|Pru enjoying the Braunston Vintage Boat Parade|
So, what have we been up to this week? After a last blast of heat on Wednesday, when we cowered under a tree all day, the days have been deliciously cool and there has been no need to get up at silly o'clock to get through the locks. I have enjoyed our 5am starts but I'm happy to resume our normal cruising routine which means I can stay in bed till the swans come tapping then wander around in my dressing gown, until the Captain starts to drop hints about missing the tide.
|A shady spot in Cropredy|
We had a bit of drama in the early hours of Friday morning when a boat caught fire just up the towpath from us. Apparently, it started at 2am and was well ablaze by the time the fire brigade got to it. No-one was on board, which was a blessing but the boat is wrecked. It will be a terrible shock for the owners when they return and it was a reminder to everyone passing that we all need to have smoke alarms and carbon monoxide detectors. Carl and I missed all the excitement and slept through the whole thing, I'm amazed as I normally can hear a swan breaking wind at a hundred paces!
As well as making an early start when it's hot, we often have a late evening cruise to catch the breeze and watch the setting sun painting the clouds unlikely shades of turquoise, pink and lilac. A Barn Owl flits across the meadow looking for supper and the ducks drift around aimlessly in the undergrowth looking for a quiet spot to roost. The moorhen chicks are all tucked up for the night and only the swallows are still on the wing looking for a late night snack to tide them over till morning. The longest day is followed by the shortest night and Carl will remind me that it's only 6 months till Christmas. Oh no! I mentioned the unmentionable, my loyal band of readers will desert me if I start the Christmas countdown so soon.
|The Garden Boat|
This week we have travelled from Somerton Deep Lock on the South Oxford, through Banbury and Napton, pausing for a few days In Braunston and then scooting up the North Oxford past Rugby, we moored today a couple of miles short of Hawkesbury Junction. This week, we landed at our very favourite spot by bridge 125 - it's still the loveliest place and it brings back some very happy memories of our first narrow boat holiday in 2006. We crept through Banbury very early and passed a boat with a whole garden on his roof and we've seen him several times since - the feverfew is so tall he can hardly see to steer (have a look in the blog for photos). We came down the Napton flight before the hire boaters had left the lock landings and slid into the best bit of shade we could find to sit out another very hot day. We were so shady that I had my cardigan on till about dinner time, then I made the mistake of walking to the Folly for a tub of buffalo ice-cream and couldn't cool off again. How have you lovely people managed to keep cool? I saw an article about making a cooling system from a cake rack, a flower pot and a saucer of water - I was so desperate that I would have tried it if I had a flower pot. It couldn't possibly work, could it? Anyway, Carl found the little fan he made me last year and I shared the breeze with Tricky. I kept her cool by squirting her with water every now and then - she didn't like it much but tolerated it better than being dunked in a bowl of water. If she see me coming with a bowl she runs away!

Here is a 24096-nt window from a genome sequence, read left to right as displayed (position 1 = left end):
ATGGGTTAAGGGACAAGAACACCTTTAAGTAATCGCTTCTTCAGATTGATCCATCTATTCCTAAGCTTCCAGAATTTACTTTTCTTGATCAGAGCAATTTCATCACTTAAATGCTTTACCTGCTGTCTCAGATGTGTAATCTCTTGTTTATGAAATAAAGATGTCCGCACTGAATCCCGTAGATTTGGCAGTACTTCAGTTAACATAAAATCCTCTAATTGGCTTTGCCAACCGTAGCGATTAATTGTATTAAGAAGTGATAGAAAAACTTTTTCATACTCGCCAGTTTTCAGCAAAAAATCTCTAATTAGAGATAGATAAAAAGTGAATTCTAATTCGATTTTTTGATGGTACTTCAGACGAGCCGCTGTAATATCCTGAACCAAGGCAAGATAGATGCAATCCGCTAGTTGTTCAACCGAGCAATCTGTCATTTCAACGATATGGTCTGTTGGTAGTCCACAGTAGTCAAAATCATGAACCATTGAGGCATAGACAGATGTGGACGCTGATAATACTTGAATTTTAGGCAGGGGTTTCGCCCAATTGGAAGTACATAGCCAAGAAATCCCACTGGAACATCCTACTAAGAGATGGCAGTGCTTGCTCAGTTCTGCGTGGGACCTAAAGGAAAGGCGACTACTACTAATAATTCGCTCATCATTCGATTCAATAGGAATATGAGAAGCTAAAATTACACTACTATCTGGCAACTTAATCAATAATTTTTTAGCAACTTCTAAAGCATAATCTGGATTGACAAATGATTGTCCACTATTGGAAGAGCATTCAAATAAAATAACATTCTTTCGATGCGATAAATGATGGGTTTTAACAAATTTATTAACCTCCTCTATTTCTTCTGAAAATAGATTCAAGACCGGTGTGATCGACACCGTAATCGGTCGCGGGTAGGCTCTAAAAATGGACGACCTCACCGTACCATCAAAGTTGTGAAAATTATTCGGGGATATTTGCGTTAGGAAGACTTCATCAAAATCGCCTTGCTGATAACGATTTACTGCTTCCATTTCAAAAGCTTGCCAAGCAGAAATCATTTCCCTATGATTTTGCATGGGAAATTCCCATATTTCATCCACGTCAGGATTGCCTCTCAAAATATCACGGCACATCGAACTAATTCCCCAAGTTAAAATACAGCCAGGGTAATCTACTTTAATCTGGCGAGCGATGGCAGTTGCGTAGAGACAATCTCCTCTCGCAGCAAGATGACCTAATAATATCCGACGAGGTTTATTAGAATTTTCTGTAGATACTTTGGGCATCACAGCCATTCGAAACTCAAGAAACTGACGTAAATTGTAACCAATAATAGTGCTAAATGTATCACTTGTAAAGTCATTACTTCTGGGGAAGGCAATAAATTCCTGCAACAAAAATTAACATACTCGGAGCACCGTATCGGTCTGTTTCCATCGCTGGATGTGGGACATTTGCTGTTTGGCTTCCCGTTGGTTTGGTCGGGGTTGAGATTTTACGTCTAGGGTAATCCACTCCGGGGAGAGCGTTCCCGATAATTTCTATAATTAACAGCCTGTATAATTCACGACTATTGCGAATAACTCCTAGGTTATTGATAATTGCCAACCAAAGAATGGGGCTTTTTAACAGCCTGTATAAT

|Sunset at Bridge 125|
We have made very good progress since the hot weather passed, there are lots of boats along this popular route but everything seem to be going the other way. The towpath is so poor along here that there are few hikers and even less bikers passing by. The M6 is a very faint drone in the distance and, for once, we're not listening to music as I tap away, so there's nothing to spoil the peace of this summer evening. There's a fresh breeze ruffling the water and the sun is dazzling as it slips down towards the horizon - this is the very best time of the day and June is the loveliest of the summer months. The towpaths are crowded with Meadowsweet and Honeysuckle; spikes of Purple Loosestrife mingle with Water Dock and fight for space with clumps of something that looks like wild rhubarb but is actually called Butterburr (thank heavens for Google). It throws up giant leaves that are drowning other native species in their shade and taking over large stretches of the canal bank. The Brambles are flowering and I'm already looking forward to their fruit – how quickly this year is flying by.
And I must fly too, the Captain is putting the boat to bed, shutting the hatches, closing the curtains and making notes about battery usage in the diary. Have a lovely week everyone.
Lots of Love
The Floating Chandlers